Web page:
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Five criticisms of the Montessori method

Discussing popular criticisms of Montessori education

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Education methods, both old staples and newly-minted, are always under the microscope of parents, educators and experts. It is important children are getting the education that best suits what will help them find success. And equally important a critical eye be placed on education to hold methods, philosophies and techniques are held to rigid standards.

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When parents are looking to spend above the taxes they pay into the public school system annually, they tend to want to have their concerns and criticisms answered before investing that money. Not only that, but proponents of one form of education method may not agree with how another operates, therefore criticisms can arise.

Five of Montessori's biggest criticisms

The Montessori method has been the subject of criticism throughout the years and has been willing to openly address what people see as problems or disadvantages of Montessori education.

And through explanation Montessori educators and experts are able to respond to the criticism with why the method is shaped the way it is - and why they believe is the best way to shape young minds.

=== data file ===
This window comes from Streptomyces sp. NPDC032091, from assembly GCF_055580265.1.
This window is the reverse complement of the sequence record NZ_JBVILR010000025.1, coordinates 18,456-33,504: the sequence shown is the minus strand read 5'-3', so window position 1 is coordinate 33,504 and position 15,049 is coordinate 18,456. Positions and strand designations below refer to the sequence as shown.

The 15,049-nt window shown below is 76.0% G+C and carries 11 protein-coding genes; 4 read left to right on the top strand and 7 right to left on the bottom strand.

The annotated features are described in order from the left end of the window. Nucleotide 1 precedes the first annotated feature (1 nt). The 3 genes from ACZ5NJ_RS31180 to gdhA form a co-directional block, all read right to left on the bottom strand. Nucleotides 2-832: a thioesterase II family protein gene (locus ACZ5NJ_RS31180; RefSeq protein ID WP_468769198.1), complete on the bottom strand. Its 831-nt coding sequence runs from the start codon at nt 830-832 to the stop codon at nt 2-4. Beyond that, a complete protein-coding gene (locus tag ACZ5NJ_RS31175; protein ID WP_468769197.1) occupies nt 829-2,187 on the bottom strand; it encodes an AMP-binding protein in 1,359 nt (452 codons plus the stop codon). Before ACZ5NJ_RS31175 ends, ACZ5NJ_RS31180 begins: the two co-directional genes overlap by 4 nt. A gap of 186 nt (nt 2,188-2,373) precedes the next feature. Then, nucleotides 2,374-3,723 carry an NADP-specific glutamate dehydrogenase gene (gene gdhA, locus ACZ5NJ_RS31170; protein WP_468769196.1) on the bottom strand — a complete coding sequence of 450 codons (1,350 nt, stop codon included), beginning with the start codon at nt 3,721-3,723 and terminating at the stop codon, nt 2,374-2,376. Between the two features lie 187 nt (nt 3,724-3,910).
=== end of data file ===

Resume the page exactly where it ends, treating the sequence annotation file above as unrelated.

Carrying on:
Criticism #1: There isn’t enough opportunity through group activity for social development and interaction.

Sure, the interaction in Montessori classrooms differs from that of a regular day public school or a non-Montessori based school, however, the interaction students have is far more meaningful. The prepared environment used in the classroom allows for students to interact more freely, rather than at set times of the day like it would be in a traditionally-styled classroom.

Similar to Waldorf, interaction is more spontaneous and far less structured – while still being structured by the way teachers set up their classrooms. Montessori students are viewed as individuals and the method respects that by removing the rigidness and structure that is found in traditional classrooms.

Criticism #2: Creativity is quelled and the childhood taken from students due to early use of cognitive thinking – and too much time spent on the practical life.

A child’s true potential can be activated in the early years of their lives (up to age six is said to be the most formative years for children), and for a child, learning is a natural thing. Even in idle play, children are learning about social interaction, sharing, counting, and the basics that will make up the foundation they will take into the classroom.

Montessori doesn’t take childhoods away, but enriches them through early education that helps ignite a child’s development. In these early years, children learn with great ease and by giving them a Montessori classroom in which to interact and learn, they will develop at a more rapid rate. This is productive for both advanced learners and those who sometimes struggle.

Children love to imitate the world they see moving around them and Montessori takes advantage of the chance to help him or her function in their environment. Activities focused on sensory development at an early age will help to build a foundation for intellectual growth later in their lives: hand-eye control, small and large muscle control and the refinement of skills later needed for reading and writing.